I think I’m going to love it here. If the Nepali immigration officials are anything to go by, then Nepali people are happy, relaxed and friendly. I have never seen such a lackadaisical border crossing as the one between Siliguri and Birtamode. I found myself riding across the bridge over the Mechi rver and entering Nepal without speaking to any Indian official. None of the customs or police officers said anything as I rode past them, so I assumed I was just yet to actually reach the border. The other side of the bridge was Nepal, so I had to ride back into India and find the police checkpoint at which I could get my exit stamp. On the Nepali side I was surprised by a lack of questions. I wasn’t asked at all about my intentions, whereas at every other border crossing I have been through I have faced interrogation about what I’m doing there by myself on a bicycle. Today, I simply filled out a form, paid the money and got the stamp, and the process was over. As this was completed, I met a Canadian guy who was crossing into India. He is the first foreigner I have seen in about three weeks.
I had a pleasant and short ride into Birtamode where I instantly found an NCell office at which I could purchase a SIM card. I got a data package that should cover my entire stay in the country, which is up to 90 days. I was surprised at how organised and efficient the process was – not because I necessarily expected less from Nepal, but because it’s been a while since I’ve had formal dealings that I can describe as organised and efficient. I also stopped at a hardware and found a nut to fit to my Brooks saddle. It’s the second time I have had to replace a nut to the seat. The shop owner gave the nut to me for free, while another guy helped fit it with a spanner from the shop.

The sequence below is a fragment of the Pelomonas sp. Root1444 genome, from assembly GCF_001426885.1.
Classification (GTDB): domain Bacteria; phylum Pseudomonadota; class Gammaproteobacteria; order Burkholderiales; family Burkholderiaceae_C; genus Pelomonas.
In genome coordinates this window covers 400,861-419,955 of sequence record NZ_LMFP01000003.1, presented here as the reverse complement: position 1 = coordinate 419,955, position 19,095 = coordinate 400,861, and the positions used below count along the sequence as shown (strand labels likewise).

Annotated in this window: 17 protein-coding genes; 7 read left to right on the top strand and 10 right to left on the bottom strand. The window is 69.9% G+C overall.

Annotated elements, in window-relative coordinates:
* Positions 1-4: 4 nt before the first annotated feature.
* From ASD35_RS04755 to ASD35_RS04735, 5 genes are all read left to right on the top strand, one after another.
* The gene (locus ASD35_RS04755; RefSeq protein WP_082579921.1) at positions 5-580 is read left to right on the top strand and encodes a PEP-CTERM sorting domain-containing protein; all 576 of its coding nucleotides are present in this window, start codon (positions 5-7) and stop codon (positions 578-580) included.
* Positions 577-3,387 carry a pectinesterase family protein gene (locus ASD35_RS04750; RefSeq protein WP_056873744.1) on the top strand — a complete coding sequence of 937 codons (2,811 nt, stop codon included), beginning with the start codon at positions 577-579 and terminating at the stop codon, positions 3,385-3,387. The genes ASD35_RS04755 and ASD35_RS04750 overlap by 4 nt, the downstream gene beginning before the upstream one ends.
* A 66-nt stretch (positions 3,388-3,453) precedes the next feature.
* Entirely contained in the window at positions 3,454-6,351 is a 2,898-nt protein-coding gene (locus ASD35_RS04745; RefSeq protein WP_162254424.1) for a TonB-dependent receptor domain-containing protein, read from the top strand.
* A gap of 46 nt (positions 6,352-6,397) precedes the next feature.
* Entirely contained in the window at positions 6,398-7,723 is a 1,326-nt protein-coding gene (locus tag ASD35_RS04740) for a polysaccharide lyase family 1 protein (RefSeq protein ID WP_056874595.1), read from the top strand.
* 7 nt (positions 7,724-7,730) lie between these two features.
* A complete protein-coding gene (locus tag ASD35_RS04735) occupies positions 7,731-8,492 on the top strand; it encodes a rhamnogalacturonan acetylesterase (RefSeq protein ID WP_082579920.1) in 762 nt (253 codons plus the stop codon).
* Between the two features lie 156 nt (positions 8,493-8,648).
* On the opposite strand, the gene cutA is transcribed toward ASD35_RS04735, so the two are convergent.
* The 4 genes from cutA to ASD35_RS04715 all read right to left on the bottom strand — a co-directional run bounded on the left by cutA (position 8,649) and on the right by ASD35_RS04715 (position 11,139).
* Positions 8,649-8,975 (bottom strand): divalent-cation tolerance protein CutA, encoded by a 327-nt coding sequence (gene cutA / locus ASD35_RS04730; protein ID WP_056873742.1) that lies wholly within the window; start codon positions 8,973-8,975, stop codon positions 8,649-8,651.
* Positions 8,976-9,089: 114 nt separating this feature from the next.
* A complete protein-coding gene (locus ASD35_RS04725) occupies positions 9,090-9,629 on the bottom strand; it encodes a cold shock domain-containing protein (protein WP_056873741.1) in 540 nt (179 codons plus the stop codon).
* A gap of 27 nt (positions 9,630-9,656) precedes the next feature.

Then it was time to find a home for the night, which came in the form of a cheap guesthouse and grimy room with a funky smell. I had a wash, then went exploring, visiting some food markets to get some riding snacks and a bookshop where I got a map of Nepal for 50r (AU$0.60). Throughout the afternoon I’d been trying different ATMs to see if I could find one that didn’t charge a fee. When I realised all charged fees, I began to search for the one that would let me take out the most money at once. The best deal I could find was a maximum withdrawal of 25,000r with a 400r fee. Over dinner I got some route advice from a Nepalese guy and started developing a rough plan for coming days.
|Distance ridden today||55.46km|
|Average cycling speed||18.2kph|
|Total distance ridden||15,105km|